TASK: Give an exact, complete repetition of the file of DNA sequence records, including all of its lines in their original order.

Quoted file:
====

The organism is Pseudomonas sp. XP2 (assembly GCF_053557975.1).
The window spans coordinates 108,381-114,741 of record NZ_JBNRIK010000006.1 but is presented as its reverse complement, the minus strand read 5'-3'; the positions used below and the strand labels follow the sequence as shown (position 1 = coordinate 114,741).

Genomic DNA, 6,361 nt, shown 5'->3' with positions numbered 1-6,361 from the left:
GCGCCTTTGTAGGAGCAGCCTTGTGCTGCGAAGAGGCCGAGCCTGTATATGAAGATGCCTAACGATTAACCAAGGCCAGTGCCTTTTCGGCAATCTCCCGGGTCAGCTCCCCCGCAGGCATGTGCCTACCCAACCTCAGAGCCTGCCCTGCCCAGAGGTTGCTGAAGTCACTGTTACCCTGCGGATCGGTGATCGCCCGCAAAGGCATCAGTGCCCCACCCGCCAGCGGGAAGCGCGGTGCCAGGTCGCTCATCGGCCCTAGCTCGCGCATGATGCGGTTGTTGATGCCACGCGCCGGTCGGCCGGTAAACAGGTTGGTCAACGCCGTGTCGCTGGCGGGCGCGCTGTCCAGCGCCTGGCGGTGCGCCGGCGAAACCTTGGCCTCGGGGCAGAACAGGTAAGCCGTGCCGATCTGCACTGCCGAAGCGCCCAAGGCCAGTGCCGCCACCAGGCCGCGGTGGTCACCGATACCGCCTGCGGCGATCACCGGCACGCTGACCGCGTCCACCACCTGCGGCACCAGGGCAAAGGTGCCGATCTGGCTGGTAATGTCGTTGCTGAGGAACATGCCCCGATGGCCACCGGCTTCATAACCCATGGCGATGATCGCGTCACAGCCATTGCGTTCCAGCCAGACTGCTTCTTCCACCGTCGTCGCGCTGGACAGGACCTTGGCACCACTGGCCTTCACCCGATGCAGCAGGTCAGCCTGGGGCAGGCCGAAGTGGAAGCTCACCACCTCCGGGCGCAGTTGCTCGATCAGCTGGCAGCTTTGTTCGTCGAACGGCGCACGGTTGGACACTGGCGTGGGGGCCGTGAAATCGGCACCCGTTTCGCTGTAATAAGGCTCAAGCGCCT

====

The organism is Pseudomonas sp. XP2 (assembly GCF_053557975.1).
The window spans coordinates 108,381-114,741 of record NZ_JBNRIK010000006.1 but is presented as its reverse complement, the minus strand read 5'-3'; the positions used below and the strand labels follow the sequence as shown (position 1 = coordinate 114,741).

Genomic DNA, 6,361 nt, shown 5'->3' with positions numbered 1-6,361 from the left:
GCGCCTTTGTAGGAGCAGCCTTGTGCTGCGAAGAGGCCGAGCCTGTATATGAAGATGCCTAACGATTAACCAAGGCCAGTGCCTTTTCGGCAATCTCCCGGGTCAGCTCCCCCGCAGGCATGTGCCTACCCAACCTCAGAGCCTGCCCTGCCCAGAGGTTGCTGAAGTCACTGTTACCCTGCGGATCGGTGATCGCCCGCAAAGGCATCAGTGCCCCACCCGCCAGCGGGAAGCGCGGTGCCAGGTCGCTCATCGGCCCTAGCTCGCGCATGATGCGGTTGTTGATGCCACGCGCCGGTCGGCCGGTAAACAGGTTGGTCAACGCCGTGTCGCTGGCGGGCGCGCTGTCCAGCGCCTGGCGGTGCGCCGGCGAAACCTTGGCCTCGGGGCAGAACAGGTAAGCCGTGCCGATCTGCACTGCCGAAGCGCCCAAGGCCAGTGCCGCCACCAGGCCGCGGTGGTCACCGATACCGCCTGCGGCGATCACCGGCACGCTGACCGCGTCCACCACCTGCGGCACCAGGGCAAAGGTGCCGATCTGGCTGGTAATGTCGTTGCTGAGGAACATGCCCCGATGGCCACCGGCTTCATAACCCATGGCGATGATCGCGTCACAGCCATTGCGTTCCAGCCAGACTGCTTCTTCCACCGTCGTCGCGCTGGACAGGACCTTGGCACCACTGGCCTTCACCCGATGCAGCAGGTCAGCCTGGGGCAGGCCGAAGTGGAAGCTCACCACCTCCGGGCGCAGTTGCTCGATCAGCTGGCAGCTTTGTTCGTCGAACGGCGCACGGTTGGACACTGGCGTGGGGGCCGTGAAATCGGCACCCGTTTCGCTGTAATAAGGCTCAAGCGCCT